From the peaceful wineries producing Portugal’s much-loved port wine to the ancient Spanish city of Salamanca – the Douro is a rustic region of simple pleasures. The Douro Valley is often referred to as the enchanted valley, such is the beauty and magic that its landscapes offer. The Douro Wine Region Valley, up to Barca de Alva, is also the oldest demarcated wine region in the world.

Volga

The longest river in Europe which runs through central Russia, all the way to the Caspian Sea. It Is widely regarded as the national river of Russia. Russian people have a deep routed feeling for it, echoing their national culture and literature, beginning in the 12th-century Lay of Igor’s Campaign. Eleven of the twenty largest cities of Russia, including the capital, Moscow, are located along the Volga’s watershed and it freezes for most of its 3692km, for 3 months of the year.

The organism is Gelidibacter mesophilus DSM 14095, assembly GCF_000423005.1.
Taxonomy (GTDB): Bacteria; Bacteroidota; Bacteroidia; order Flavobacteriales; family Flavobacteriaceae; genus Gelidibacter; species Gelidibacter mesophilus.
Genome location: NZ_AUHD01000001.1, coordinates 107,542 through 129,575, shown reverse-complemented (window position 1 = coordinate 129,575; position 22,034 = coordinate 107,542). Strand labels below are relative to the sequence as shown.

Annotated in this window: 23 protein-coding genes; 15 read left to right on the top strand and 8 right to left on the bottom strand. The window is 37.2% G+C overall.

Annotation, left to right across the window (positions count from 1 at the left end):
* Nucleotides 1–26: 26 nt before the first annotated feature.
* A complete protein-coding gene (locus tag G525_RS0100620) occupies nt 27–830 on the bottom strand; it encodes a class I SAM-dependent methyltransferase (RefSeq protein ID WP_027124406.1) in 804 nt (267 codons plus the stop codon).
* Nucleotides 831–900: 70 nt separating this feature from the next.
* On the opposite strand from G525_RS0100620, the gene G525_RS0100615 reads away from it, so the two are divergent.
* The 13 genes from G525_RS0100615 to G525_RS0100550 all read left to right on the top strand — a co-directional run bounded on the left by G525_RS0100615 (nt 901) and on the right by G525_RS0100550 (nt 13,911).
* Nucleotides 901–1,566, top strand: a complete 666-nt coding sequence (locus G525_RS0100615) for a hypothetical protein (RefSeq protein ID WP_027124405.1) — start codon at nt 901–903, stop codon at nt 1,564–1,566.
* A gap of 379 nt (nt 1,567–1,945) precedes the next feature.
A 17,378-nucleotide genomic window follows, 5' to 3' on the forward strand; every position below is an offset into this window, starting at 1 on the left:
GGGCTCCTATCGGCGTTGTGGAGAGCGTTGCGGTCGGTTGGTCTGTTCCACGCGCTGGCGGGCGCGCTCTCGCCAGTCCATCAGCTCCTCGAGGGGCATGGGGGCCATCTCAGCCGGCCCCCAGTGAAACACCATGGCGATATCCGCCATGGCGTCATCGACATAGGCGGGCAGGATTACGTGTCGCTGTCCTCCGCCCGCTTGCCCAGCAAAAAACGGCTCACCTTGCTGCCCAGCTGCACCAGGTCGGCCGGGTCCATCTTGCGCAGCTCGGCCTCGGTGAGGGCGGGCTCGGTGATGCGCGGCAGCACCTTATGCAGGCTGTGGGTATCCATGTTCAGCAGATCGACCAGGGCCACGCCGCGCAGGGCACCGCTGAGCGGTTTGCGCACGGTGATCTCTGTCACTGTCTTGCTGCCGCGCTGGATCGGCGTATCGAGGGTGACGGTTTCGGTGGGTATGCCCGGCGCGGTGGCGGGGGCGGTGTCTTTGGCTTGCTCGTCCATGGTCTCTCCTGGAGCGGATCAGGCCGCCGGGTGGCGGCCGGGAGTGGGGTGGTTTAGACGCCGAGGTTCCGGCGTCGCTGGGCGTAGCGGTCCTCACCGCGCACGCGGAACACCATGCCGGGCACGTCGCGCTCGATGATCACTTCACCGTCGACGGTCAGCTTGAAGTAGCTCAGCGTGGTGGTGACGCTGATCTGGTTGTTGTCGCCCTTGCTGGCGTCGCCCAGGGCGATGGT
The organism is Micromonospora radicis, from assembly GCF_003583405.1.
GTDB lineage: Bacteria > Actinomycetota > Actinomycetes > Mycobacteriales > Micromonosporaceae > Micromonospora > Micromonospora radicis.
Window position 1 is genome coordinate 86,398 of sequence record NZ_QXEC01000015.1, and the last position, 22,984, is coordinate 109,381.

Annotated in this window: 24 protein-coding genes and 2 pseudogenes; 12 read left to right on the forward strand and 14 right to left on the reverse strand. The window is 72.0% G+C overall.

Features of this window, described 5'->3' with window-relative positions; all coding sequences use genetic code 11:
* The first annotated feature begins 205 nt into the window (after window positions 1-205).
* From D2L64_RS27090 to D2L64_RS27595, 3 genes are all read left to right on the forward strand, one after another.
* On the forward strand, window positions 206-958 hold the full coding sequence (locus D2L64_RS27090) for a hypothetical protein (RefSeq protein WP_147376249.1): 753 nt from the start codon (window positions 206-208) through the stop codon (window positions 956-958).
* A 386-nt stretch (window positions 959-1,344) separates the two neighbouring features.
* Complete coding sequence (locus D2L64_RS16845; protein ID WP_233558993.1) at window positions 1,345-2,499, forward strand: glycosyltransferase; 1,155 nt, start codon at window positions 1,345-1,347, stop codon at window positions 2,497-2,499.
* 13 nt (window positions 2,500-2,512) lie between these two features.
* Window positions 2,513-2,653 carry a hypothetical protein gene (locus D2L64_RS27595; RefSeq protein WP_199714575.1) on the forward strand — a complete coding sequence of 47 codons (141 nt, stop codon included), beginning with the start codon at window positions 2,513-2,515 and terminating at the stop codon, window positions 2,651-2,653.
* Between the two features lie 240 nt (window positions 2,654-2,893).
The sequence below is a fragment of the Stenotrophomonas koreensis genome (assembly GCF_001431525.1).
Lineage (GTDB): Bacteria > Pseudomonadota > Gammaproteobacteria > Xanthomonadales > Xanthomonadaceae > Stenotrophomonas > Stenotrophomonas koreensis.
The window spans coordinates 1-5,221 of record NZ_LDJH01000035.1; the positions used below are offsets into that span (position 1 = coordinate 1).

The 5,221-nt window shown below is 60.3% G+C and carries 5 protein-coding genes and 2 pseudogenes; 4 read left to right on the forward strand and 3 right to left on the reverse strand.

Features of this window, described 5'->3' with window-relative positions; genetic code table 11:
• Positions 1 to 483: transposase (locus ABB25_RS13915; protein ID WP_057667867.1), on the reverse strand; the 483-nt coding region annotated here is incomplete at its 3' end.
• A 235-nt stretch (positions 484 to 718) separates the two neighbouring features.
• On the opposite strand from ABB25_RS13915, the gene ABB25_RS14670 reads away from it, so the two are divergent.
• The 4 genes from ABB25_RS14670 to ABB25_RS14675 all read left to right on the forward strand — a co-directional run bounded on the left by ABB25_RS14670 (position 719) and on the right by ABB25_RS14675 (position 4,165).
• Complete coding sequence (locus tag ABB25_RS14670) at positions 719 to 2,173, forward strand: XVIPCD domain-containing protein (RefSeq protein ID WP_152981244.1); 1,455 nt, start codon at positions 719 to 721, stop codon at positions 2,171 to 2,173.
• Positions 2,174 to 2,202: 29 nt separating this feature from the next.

The Gironde

A navigable estuary, in the famous Aquitaine region of southwest France, formed from the meeting of the rivers Dordogne and Garonne just downstream of the centre of the beautiful French city of Bordeaux. Covering around 635 km², it is the largest estuary in western Europe.

Being a tidal estuary, the Garonne and Dordogne Rivers are affected by the Mascaret, a tidal bore, causing the river level to rise significantly, twice each day, sometimes causing a large wave, which is often surfed in the summer months.

Surrounded by vineyards and wine cellars set in old chateaux, the city of Bordeaux is known for its Gothic-style Saint-André cathedral. On Place de la Bourse, 18th-century buildings surround the Fountain of the Three Graces. La Cité du Vin museum explores global wine cultures and offers wine tastings. CAPC Museum of Contemporary Art is housed in a 19th-century warehouse.

The world- famous wine regions of Medoc, Pomerol and Saint Emilion can be found along the banks of the Garonne and Dordogne Rivers and the Gironde estuary, which makes this an excellent place to explore some of the world’s best and most expensive wines from the comfort of your luxury floating hotel.